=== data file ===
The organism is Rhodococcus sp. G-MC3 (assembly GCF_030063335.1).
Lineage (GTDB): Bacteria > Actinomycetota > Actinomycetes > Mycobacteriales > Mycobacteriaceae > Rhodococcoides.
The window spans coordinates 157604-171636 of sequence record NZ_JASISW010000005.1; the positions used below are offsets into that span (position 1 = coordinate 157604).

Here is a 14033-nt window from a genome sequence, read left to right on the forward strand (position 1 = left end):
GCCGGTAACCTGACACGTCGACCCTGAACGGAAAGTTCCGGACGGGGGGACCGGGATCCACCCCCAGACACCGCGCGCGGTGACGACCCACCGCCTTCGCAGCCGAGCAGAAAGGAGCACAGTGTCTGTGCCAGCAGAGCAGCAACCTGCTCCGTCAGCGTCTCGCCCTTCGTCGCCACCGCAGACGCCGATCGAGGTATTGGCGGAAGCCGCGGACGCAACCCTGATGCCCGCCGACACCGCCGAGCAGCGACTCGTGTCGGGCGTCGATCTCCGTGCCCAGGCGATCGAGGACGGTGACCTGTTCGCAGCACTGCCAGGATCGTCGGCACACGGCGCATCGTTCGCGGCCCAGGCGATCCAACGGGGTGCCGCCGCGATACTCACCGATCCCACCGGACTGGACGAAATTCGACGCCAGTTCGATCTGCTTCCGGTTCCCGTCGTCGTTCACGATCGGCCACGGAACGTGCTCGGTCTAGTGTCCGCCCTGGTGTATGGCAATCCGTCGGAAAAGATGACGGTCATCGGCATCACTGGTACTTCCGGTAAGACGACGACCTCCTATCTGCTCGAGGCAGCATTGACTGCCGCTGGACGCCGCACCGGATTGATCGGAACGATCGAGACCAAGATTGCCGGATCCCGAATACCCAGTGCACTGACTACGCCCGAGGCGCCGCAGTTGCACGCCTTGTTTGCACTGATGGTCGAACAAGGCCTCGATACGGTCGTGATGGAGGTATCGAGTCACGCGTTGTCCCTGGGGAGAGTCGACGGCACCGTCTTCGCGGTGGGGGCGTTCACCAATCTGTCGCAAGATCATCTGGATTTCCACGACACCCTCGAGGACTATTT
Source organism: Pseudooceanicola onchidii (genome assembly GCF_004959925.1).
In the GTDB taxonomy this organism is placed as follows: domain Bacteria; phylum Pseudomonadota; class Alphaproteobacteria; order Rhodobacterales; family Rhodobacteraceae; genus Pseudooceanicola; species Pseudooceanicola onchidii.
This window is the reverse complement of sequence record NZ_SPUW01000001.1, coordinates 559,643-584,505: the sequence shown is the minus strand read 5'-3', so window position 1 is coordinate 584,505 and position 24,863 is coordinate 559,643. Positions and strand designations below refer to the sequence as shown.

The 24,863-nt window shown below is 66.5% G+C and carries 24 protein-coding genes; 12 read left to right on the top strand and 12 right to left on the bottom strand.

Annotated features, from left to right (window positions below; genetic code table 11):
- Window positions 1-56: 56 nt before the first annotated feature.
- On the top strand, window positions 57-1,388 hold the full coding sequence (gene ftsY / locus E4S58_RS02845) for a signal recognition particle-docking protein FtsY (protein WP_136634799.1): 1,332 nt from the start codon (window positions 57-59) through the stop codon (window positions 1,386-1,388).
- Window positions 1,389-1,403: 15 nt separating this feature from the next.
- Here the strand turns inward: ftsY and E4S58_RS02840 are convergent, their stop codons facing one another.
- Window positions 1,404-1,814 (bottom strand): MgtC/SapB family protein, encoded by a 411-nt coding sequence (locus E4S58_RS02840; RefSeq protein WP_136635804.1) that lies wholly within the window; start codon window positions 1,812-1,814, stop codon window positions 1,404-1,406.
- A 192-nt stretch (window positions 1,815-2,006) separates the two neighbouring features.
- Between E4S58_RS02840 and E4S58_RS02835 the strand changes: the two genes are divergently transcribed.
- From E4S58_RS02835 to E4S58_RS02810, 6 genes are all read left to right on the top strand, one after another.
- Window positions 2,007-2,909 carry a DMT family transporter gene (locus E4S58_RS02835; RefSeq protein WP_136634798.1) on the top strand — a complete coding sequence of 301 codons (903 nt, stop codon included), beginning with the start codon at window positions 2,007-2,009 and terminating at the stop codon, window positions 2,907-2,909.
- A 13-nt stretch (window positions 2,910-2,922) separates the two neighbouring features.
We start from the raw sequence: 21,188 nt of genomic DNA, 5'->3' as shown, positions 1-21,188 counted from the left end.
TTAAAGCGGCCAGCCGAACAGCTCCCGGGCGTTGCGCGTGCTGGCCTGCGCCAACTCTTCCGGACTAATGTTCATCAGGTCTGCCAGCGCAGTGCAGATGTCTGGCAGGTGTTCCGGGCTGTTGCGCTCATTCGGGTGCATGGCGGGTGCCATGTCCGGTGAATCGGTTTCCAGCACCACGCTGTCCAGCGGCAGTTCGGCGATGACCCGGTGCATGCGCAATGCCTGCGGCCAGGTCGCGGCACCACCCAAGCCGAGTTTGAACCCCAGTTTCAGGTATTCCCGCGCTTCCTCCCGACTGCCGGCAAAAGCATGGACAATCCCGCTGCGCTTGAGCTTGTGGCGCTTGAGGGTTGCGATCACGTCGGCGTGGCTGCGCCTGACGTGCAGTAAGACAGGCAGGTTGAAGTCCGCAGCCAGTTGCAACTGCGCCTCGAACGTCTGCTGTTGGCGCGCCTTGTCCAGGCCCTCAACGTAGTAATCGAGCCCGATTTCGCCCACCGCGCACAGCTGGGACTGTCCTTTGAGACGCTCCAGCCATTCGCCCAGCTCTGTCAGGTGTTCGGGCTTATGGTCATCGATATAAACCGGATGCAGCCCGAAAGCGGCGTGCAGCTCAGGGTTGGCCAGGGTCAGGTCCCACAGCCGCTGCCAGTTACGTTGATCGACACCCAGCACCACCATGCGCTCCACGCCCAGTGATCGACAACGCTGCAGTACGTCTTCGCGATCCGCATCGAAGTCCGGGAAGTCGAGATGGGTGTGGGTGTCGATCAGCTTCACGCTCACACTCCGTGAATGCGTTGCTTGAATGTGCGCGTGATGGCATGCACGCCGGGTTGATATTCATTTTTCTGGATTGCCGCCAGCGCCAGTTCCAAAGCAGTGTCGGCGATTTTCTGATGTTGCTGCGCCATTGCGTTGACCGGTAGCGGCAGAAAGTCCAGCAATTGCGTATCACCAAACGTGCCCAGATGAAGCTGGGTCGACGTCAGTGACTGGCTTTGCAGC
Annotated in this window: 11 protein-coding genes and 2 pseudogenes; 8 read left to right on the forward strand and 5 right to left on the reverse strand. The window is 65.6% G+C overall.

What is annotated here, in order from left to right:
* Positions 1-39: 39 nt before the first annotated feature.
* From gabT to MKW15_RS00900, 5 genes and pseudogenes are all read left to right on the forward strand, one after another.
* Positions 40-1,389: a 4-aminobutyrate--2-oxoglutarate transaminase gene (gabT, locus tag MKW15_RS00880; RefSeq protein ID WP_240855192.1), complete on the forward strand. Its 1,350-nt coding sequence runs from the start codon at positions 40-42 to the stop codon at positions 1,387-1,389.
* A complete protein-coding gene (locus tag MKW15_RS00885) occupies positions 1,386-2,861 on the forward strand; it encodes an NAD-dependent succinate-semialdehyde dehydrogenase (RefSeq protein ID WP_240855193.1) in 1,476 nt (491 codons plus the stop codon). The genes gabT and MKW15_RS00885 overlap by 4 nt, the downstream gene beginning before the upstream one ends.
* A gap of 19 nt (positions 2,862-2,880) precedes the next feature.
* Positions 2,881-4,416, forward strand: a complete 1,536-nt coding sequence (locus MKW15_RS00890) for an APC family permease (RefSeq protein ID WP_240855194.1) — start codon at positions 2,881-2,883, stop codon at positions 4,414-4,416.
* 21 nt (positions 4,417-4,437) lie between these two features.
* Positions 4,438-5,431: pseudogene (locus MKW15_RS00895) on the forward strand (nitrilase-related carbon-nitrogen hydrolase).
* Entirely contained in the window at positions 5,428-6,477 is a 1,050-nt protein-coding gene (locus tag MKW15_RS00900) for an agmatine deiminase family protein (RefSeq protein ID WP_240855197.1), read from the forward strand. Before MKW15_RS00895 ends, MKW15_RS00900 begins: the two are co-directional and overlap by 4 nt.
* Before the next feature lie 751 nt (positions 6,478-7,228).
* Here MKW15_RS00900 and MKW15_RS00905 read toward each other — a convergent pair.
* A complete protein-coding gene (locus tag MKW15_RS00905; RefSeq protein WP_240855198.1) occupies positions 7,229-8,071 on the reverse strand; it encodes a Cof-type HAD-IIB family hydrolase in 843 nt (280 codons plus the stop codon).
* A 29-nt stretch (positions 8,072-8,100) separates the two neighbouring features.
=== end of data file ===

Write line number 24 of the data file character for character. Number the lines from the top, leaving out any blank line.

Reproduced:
What is annotated here, in order from left to right: